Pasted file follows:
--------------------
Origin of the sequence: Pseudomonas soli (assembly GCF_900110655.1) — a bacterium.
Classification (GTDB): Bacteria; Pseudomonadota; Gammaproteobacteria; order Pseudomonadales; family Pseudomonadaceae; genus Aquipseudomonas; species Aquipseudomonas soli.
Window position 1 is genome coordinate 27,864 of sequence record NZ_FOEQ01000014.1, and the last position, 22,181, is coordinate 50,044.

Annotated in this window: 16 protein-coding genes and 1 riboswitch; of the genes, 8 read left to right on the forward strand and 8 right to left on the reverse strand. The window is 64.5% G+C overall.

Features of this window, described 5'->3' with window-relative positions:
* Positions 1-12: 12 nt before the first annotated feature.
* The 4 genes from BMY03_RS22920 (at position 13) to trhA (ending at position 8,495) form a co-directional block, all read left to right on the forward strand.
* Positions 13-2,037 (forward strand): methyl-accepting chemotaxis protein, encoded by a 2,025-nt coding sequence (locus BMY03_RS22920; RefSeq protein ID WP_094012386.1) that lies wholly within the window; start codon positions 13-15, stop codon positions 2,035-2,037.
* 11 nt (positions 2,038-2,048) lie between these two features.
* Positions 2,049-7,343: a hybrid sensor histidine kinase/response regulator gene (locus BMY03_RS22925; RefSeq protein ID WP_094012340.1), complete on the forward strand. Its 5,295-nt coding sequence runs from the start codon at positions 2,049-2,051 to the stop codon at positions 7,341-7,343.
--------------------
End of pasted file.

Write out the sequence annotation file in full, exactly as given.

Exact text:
Origin of the sequence: Pseudomonas soli (assembly GCF_900110655.1) — a bacterium.
Classification (GTDB): Bacteria; Pseudomonadota; Gammaproteobacteria; order Pseudomonadales; family Pseudomonadaceae; genus Aquipseudomonas; species Aquipseudomonas soli.
Window position 1 is genome coordinate 27,864 of sequence record NZ_FOEQ01000014.1, and the last position, 22,181, is coordinate 50,044.

Annotated in this window: 16 protein-coding genes and 1 riboswitch; of the genes, 8 read left to right on the forward strand and 8 right to left on the reverse strand. The window is 64.5% G+C overall.

Features of this window, described 5'->3' with window-relative positions:
* Positions 1-12: 12 nt before the first annotated feature.
* The 4 genes from BMY03_RS22920 (at position 13) to trhA (ending at position 8,495) form a co-directional block, all read left to right on the forward strand.
* Positions 13-2,037 (forward strand): methyl-accepting chemotaxis protein, encoded by a 2,025-nt coding sequence (locus BMY03_RS22920; RefSeq protein ID WP_094012386.1) that lies wholly within the window; start codon positions 13-15, stop codon positions 2,035-2,037.
* 11 nt (positions 2,038-2,048) lie between these two features.
* Positions 2,049-7,343: a hybrid sensor histidine kinase/response regulator gene (locus BMY03_RS22925; RefSeq protein ID WP_094012340.1), complete on the forward strand. Its 5,295-nt coding sequence runs from the start codon at positions 2,049-2,051 to the stop codon at positions 7,341-7,343.